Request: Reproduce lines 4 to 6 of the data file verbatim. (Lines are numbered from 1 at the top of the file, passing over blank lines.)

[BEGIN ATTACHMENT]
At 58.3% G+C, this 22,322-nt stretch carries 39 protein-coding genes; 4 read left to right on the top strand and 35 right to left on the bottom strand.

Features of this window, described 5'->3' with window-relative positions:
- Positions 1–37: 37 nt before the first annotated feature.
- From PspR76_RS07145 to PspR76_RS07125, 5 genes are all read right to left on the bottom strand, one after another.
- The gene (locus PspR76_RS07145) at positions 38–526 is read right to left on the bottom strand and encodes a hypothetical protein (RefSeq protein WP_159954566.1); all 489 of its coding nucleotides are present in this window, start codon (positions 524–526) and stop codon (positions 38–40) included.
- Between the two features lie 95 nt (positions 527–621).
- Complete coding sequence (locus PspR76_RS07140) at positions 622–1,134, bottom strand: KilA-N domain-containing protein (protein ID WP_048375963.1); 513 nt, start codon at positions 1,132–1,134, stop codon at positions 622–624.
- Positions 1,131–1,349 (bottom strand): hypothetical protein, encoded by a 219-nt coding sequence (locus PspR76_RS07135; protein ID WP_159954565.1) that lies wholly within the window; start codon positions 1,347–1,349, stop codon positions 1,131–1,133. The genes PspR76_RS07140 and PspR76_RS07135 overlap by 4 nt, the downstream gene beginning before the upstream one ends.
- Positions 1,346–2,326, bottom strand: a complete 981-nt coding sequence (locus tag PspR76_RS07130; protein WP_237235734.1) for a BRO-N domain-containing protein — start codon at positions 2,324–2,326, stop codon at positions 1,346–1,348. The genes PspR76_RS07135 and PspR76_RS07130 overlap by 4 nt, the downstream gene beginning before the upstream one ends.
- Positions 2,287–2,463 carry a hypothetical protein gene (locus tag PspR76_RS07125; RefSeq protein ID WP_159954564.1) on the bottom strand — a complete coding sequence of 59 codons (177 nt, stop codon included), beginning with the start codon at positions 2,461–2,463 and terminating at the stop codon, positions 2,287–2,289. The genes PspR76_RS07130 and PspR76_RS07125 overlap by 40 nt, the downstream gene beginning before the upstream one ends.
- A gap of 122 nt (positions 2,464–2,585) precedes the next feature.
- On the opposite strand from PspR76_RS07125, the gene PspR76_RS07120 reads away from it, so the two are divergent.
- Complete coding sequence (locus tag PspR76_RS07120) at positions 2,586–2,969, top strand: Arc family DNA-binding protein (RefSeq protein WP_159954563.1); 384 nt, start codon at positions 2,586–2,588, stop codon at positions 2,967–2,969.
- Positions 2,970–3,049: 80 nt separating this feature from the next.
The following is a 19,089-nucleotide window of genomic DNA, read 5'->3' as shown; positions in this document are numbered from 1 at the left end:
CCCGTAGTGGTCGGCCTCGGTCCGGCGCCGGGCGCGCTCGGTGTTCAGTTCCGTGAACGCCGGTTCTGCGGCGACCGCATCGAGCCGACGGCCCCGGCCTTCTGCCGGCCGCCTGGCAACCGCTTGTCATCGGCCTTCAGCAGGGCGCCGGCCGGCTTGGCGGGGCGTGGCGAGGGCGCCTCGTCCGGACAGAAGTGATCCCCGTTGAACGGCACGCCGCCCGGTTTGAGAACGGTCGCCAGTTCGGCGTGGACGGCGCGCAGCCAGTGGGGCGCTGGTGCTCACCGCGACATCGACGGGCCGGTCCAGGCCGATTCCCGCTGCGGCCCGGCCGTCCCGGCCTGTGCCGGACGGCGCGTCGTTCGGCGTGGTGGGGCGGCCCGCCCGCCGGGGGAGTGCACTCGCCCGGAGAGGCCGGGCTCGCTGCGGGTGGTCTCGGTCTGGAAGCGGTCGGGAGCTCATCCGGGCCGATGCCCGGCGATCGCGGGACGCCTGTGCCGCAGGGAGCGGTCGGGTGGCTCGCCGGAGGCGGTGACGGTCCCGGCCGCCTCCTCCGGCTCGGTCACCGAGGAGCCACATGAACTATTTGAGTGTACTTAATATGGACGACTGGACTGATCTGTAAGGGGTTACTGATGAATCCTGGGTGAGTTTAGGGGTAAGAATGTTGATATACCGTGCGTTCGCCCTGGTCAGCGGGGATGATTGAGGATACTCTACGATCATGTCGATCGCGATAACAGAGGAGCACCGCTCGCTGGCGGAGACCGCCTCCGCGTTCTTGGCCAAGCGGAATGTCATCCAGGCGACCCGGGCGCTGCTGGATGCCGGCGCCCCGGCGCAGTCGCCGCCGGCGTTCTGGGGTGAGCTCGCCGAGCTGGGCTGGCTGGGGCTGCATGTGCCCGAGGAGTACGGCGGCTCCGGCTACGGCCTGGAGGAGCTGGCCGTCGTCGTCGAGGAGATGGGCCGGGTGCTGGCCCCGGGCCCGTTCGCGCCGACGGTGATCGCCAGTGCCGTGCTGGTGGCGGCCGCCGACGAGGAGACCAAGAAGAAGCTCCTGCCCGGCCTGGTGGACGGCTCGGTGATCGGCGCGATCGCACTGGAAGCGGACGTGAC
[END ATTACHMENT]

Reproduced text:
- From PspR76_RS07145 to PspR76_RS07125, 5 genes are all read right to left on the bottom strand, one after another.
- The gene (locus PspR76_RS07145) at positions 38–526 is read right to left on the bottom strand and encodes a hypothetical protein (RefSeq protein WP_159954566.1); all 489 of its coding nucleotides are present in this window, start codon (positions 524–526) and stop codon (positions 38–40) included.
- Between the two features lie 95 nt (positions 527–621).